A Bachelor of Science in Nursing is a four-year science degree offered through post-secondary colleges and other accredited schools with nursing programs. The BSN degree encompasses a larger curriculum and extensive mastery of patient care compared to an Associate of Science in Nursing. Many students choose to pursue a BSN after obtaining their ASN to gain more clinical and hospital experience, to qualify for the diversity of nursing-related positions or as a prerequisite for admission to graduate nursing programs.
Admission requirements for each BSN program vary for prospective students; read the criteria carefully to gain a sense of the program’s standards and your eligibility. Most accept a wide student base: traditional and nontraditional students, freshman and transfer students, licensed vocational nurses and registered nurses. Yet programs like Miami Dade College’s School of Nursing require students to be state licensed RNs who already possess an ASN degree. Other programs, such as the University of Phoenix, have both a RN to BSN program -- as well as a licensed practical nurse/LVN-to-BSN program.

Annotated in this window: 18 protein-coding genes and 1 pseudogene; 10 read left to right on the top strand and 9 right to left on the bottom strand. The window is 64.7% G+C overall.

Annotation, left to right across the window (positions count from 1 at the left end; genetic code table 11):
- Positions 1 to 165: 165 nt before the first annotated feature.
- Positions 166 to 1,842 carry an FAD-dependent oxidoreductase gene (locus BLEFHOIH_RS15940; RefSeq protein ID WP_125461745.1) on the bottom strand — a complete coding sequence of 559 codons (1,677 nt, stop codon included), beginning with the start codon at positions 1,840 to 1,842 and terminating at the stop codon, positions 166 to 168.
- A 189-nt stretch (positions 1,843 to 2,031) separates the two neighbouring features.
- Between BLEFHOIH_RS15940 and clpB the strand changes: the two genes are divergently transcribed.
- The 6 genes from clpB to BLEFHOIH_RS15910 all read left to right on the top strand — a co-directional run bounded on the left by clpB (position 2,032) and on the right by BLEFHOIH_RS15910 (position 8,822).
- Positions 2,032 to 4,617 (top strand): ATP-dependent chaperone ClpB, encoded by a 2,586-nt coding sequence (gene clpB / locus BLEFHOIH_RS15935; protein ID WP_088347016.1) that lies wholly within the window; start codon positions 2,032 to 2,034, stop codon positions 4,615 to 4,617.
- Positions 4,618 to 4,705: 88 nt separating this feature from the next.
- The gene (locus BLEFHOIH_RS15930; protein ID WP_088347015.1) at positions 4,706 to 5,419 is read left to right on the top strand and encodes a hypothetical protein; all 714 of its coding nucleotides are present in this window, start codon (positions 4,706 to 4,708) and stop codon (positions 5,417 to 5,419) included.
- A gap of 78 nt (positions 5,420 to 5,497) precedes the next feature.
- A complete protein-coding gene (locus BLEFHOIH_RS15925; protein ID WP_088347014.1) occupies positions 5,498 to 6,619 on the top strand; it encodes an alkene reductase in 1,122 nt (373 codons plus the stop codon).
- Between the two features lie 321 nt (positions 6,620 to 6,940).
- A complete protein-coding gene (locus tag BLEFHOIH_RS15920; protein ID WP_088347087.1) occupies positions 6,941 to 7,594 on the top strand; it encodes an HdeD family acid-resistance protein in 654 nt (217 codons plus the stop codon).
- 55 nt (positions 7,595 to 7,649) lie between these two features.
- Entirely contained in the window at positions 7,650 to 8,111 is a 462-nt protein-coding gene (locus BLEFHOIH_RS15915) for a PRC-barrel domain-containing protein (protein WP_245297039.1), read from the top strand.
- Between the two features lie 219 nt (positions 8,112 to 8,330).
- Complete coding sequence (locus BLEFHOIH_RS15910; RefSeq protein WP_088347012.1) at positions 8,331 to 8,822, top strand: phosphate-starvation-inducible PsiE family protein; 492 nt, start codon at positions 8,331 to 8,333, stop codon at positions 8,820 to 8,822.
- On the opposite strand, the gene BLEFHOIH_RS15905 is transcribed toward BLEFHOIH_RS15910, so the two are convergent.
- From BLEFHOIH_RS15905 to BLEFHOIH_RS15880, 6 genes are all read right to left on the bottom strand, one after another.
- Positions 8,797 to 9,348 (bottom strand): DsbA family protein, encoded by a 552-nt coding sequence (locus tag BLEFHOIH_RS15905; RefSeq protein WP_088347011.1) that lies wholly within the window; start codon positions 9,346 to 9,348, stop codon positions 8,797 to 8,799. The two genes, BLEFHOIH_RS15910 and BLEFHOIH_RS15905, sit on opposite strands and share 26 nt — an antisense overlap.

Bachelor of Science in Nursing degrees are typically structured with science and humanities overlapping to emphasize the social sciences. The comprehensive overlap of disciplines within these programs provides students with a solid understanding of health science from microbiology to bio-psychology. Moreover, students study critical thinking and oral/written communication to enhance their administration talents or further their academic pursuits.
Program prerequisites spotlight science courses like human anatomy and physiology in conjunction with chemistry and microbiology. These are then punctuated by a variety of courses: psychology, sociology, statistics and nutrition. Beyond the prerequisites, each program has an exclusive curriculum road map. Students can contact admission advisers regarding not only the admissions process but details regarding upper-division courses. Many of these courses have lab or practicum components covering children, adult, psychiatric and chronic care.
Graduates with a BSN degree qualify for an entry-level position as a staff nurse. This is also true for an associate degree or diploma from an accredited school, but BSN recipients have the opportunity to use their skill sets by taking up management, administration and leadership positions. The degree is also imperative for students interested in extending their scientific knowledge base with a Master of Science in Nursing to focus on research and teaching.